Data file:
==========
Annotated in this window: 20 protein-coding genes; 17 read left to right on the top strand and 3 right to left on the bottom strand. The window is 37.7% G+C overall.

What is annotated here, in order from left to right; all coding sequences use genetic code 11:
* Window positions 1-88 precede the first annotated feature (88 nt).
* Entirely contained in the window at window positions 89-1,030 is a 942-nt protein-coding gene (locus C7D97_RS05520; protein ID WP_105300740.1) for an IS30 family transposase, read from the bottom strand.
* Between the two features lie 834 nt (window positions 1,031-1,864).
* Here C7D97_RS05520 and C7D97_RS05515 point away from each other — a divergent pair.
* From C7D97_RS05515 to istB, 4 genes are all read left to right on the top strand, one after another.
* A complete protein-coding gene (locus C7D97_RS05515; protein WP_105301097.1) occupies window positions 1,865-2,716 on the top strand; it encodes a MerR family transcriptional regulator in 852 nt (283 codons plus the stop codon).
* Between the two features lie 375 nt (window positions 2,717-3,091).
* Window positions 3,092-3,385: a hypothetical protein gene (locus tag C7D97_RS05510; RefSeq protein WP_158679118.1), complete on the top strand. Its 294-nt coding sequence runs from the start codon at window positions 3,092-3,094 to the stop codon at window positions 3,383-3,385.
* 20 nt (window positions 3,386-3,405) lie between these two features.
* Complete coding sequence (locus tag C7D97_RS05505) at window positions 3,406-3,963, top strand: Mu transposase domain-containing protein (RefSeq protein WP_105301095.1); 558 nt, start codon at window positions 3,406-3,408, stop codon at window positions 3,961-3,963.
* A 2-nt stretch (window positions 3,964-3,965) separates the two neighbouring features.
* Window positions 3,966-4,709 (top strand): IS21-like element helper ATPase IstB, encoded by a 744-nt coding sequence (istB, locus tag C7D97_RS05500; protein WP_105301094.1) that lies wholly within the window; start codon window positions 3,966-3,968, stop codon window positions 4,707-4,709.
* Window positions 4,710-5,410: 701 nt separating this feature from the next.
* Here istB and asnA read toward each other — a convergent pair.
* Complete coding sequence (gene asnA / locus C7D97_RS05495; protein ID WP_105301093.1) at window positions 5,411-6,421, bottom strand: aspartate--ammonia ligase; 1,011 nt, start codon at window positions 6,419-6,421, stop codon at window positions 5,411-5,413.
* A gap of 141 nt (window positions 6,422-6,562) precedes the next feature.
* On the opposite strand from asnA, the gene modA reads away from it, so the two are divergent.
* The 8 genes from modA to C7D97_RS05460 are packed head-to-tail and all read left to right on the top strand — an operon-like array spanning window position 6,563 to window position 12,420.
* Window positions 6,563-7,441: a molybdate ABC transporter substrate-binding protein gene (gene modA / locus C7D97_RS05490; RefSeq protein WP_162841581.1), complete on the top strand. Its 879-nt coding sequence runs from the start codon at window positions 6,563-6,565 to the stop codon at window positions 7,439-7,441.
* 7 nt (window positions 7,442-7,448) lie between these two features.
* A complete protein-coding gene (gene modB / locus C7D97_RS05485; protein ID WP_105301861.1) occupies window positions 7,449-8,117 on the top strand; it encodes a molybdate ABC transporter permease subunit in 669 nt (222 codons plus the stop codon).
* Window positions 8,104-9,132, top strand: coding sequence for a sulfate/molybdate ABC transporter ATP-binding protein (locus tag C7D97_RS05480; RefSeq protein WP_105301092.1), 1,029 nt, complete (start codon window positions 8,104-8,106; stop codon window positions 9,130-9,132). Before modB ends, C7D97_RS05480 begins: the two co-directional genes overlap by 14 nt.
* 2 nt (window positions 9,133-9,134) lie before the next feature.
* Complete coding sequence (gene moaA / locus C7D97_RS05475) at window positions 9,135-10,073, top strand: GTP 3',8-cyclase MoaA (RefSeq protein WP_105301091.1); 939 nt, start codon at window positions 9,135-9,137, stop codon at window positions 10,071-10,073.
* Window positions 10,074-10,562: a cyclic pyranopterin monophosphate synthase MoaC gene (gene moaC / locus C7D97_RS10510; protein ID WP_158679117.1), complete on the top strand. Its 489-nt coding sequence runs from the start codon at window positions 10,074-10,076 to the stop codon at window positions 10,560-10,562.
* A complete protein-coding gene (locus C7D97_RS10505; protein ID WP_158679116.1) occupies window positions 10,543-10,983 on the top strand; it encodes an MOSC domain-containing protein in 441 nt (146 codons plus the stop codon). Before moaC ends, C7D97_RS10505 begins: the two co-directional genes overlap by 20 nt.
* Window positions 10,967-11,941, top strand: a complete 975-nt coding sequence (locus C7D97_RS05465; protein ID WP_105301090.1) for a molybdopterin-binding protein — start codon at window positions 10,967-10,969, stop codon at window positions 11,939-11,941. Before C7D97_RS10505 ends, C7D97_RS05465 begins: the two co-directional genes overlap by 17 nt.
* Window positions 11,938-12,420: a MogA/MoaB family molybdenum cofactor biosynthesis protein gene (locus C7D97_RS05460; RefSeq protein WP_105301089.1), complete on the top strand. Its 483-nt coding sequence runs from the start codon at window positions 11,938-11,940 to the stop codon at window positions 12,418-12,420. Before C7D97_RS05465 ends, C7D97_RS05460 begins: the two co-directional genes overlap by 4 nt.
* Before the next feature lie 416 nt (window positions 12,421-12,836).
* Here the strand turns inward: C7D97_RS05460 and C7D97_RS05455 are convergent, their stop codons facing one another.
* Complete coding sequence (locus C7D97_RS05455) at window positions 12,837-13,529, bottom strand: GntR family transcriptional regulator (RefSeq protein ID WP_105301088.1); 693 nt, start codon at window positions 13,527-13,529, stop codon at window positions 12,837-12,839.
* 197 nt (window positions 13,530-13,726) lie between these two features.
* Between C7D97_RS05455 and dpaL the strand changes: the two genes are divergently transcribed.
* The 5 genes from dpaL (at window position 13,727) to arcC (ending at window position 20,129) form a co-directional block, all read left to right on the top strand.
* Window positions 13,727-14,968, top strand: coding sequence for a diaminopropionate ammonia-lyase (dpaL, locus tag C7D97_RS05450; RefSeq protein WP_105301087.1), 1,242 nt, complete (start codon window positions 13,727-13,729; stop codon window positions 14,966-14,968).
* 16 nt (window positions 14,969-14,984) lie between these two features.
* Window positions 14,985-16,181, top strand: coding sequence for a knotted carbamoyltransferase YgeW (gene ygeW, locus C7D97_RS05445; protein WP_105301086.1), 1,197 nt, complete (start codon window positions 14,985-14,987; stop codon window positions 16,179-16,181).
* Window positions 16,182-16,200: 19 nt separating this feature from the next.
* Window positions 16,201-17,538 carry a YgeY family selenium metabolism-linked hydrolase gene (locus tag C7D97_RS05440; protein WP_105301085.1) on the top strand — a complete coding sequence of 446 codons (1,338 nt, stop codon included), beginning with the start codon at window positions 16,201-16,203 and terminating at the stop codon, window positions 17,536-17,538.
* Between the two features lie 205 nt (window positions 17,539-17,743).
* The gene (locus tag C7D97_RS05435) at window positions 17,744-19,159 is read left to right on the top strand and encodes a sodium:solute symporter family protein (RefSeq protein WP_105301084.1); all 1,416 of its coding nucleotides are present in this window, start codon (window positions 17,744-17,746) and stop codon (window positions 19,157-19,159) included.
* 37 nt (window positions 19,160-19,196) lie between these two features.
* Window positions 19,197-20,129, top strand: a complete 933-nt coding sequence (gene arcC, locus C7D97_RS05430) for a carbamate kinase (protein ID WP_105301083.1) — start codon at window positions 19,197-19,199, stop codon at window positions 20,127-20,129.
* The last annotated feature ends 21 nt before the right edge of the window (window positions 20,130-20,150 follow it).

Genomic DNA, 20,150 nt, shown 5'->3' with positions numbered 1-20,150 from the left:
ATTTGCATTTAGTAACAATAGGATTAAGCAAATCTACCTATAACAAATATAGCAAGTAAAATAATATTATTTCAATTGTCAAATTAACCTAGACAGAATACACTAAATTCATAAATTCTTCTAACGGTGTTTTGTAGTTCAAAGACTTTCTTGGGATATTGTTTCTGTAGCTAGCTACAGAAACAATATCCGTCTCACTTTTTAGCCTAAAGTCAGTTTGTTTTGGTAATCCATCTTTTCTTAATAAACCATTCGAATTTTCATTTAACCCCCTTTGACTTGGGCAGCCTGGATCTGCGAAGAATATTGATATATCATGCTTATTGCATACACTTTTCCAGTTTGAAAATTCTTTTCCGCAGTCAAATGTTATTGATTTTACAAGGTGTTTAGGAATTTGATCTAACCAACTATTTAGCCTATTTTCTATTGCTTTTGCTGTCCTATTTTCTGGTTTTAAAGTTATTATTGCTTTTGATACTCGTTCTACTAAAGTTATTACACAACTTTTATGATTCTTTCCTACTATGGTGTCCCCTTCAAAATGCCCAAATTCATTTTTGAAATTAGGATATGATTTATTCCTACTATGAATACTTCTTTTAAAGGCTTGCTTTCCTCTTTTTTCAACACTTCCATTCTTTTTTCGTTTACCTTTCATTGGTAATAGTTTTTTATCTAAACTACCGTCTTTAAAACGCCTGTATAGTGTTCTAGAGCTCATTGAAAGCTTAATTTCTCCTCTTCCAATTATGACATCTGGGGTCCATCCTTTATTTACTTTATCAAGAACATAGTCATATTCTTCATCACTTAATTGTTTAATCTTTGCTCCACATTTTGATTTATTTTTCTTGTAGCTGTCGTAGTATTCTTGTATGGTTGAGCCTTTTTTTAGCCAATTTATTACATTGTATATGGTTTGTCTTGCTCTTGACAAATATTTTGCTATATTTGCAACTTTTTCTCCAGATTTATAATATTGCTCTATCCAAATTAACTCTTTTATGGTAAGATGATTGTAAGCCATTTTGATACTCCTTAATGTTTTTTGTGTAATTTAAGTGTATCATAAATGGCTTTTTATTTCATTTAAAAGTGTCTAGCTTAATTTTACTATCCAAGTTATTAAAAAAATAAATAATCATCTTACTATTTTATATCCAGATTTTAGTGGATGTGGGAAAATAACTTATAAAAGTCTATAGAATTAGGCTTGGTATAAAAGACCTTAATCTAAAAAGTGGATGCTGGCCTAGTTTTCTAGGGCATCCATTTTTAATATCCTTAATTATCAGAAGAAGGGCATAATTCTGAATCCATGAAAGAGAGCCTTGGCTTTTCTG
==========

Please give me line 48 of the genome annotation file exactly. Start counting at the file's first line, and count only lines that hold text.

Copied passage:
ATTTGCATTTAGTAACAATAGGATTAAGCAAATCTACCTATAACAAATATAGCAAGTAAAATAATATTATTTCAATTGTCAAATTAACCTAGACAGAATACACTAAATTCATAAATTCTTCTAACGGTGTTTTGTAGTTCAAAGACTTTCTTGGGATATTGTTTCTGTAGCTAGCTACAGAAACAATATCCGTCTCACTTTTTAGCCTAAAGTCAGTTTGTTTTGGTAATCCATCTTTTCTTAATAAACCATTCGAATTTTCATTTAACCCCCTTTGACTTGGGCAGCCTGGATCTGCGAAGAATATTGATATATCATGCTTATTGCATACACTTTTCCAGTTTGAAAATTCTTTTCCGCAGTCAAATGTTATTGATTTTACAAGGTGTTTAGGAATTTGATCTAACCAACTATTTAGCCTATTTTCTATTGCTTTTGCTGTCCTATTTTCTGGTTTTAAAGTTATTATTGCTTTTGATACTCGTTCTACTAAAGTTATTACACAACTTTTATGATTCTTTCCTACTATGGTGTCCCCTTCAAAATGCCCAAATTCATTTTTGAAATTAGGATATGATTTATTCCTACTATGAATACTTCTTTTAAAGGCTTGCTTTCCTCTTTTTTCAACACTTCCATTCTTTTTTCGTTTACCTTTCATTGGTAATAGTTTTTTATCTAAACTACCGTCTTTAAAACGCCTGTATAGTGTTCTAGAGCTCATTGAAAGCTTAATTTCTCCTCTTCCAATTATGACATCTGGGGTCCATCCTTTATTTACTTTATCAAGAACATAGTCATATTCTTCATCACTTAATTGTTTAATCTTTGCTCCACATTTTGATTTATTTTTCTTGTAGCTGTCGTAGTATTCTTGTATGGTTGAGCCTTTTTTTAGCCAATTTATTACATTGTATATGGTTTGTCTTGCTCTTGACAAATATTTTGCTATATTTGCAACTTTTTCTCCAGATTTATAATATTGCTCTATCCAAATTAACTCTTTTATGGTAAGATGATTGTAAGCCATTTTGATACTCCTTAATGTTTTTTGTGTAATTTAAGTGTATCATAAATGGCTTTTTATTTCATTTAAAAGTGTCTAGCTTAATTTTACTATCCAAGTTATTAAAAAAATAAATAATCATCTTACTATTTTATATCCAGATTTTAGTGGATGTGGGAAAATAACTTATAAAAGTCTATAGAATTAGGCTTGGTATAAAAGACCTTAATCTAAAAAGTGGATGCTGGCCTAGTTTTCTAGGGCATCCATTTTTAATATCCTTAATTATCAGAAGAAGGGCATAATTCTGAATCCATGAAAGAGAGCCTTGGCTTTTCTG